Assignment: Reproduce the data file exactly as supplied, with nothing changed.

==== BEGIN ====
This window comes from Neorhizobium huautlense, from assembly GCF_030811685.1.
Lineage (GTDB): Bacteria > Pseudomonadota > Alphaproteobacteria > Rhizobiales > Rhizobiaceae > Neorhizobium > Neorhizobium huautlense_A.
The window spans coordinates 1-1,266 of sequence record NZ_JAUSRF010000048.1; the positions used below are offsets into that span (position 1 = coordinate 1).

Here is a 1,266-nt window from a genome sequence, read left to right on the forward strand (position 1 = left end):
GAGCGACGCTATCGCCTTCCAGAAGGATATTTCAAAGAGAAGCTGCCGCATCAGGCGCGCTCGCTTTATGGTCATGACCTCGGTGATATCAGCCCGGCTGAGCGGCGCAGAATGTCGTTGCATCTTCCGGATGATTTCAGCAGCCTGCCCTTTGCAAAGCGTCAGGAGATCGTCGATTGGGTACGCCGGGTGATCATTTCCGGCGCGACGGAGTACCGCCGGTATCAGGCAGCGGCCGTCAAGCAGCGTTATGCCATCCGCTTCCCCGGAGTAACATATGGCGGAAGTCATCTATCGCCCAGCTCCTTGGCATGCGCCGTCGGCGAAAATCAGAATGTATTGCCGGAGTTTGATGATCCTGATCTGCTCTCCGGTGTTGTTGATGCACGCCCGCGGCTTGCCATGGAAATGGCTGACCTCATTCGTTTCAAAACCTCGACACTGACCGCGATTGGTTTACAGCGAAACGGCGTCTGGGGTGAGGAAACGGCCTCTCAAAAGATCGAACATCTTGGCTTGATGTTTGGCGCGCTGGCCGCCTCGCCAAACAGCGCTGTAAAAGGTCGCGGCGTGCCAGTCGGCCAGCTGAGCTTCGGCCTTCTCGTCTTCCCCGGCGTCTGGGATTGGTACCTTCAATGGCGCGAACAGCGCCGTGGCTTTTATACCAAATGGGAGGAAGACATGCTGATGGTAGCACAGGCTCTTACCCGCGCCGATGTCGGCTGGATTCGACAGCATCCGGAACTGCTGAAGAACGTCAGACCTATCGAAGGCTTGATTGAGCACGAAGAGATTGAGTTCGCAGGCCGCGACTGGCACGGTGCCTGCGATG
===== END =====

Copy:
This window comes from Neorhizobium huautlense, from assembly GCF_030811685.1.
Lineage (GTDB): Bacteria > Pseudomonadota > Alphaproteobacteria > Rhizobiales > Rhizobiaceae > Neorhizobium > Neorhizobium huautlense_A.
The window spans coordinates 1-1,266 of sequence record NZ_JAUSRF010000048.1; the positions used below are offsets into that span (position 1 = coordinate 1).

Here is a 1,266-nt window from a genome sequence, read left to right on the forward strand (position 1 = left end):
GAGCGACGCTATCGCCTTCCAGAAGGATATTTCAAAGAGAAGCTGCCGCATCAGGCGCGCTCGCTTTATGGTCATGACCTCGGTGATATCAGCCCGGCTGAGCGGCGCAGAATGTCGTTGCATCTTCCGGATGATTTCAGCAGCCTGCCCTTTGCAAAGCGTCAGGAGATCGTCGATTGGGTACGCCGGGTGATCATTTCCGGCGCGACGGAGTACCGCCGGTATCAGGCAGCGGCCGTCAAGCAGCGTTATGCCATCCGCTTCCCCGGAGTAACATATGGCGGAAGTCATCTATCGCCCAGCTCCTTGGCATGCGCCGTCGGCGAAAATCAGAATGTATTGCCGGAGTTTGATGATCCTGATCTGCTCTCCGGTGTTGTTGATGCACGCCCGCGGCTTGCCATGGAAATGGCTGACCTCATTCGTTTCAAAACCTCGACACTGACCGCGATTGGTTTACAGCGAAACGGCGTCTGGGGTGAGGAAACGGCCTCTCAAAAGATCGAACATCTTGGCTTGATGTTTGGCGCGCTGGCCGCCTCGCCAAACAGCGCTGTAAAAGGTCGCGGCGTGCCAGTCGGCCAGCTGAGCTTCGGCCTTCTCGTCTTCCCCGGCGTCTGGGATTGGTACCTTCAATGGCGCGAACAGCGCCGTGGCTTTTATACCAAATGGGAGGAAGACATGCTGATGGTAGCACAGGCTCTTACCCGCGCCGATGTCGGCTGGATTCGACAGCATCCGGAACTGCTGAAGAACGTCAGACCTATCGAAGGCTTGATTGAGCACGAAGAGATTGAGTTCGCAGGCCGCGACTGGCACGGTGCCTGCGATG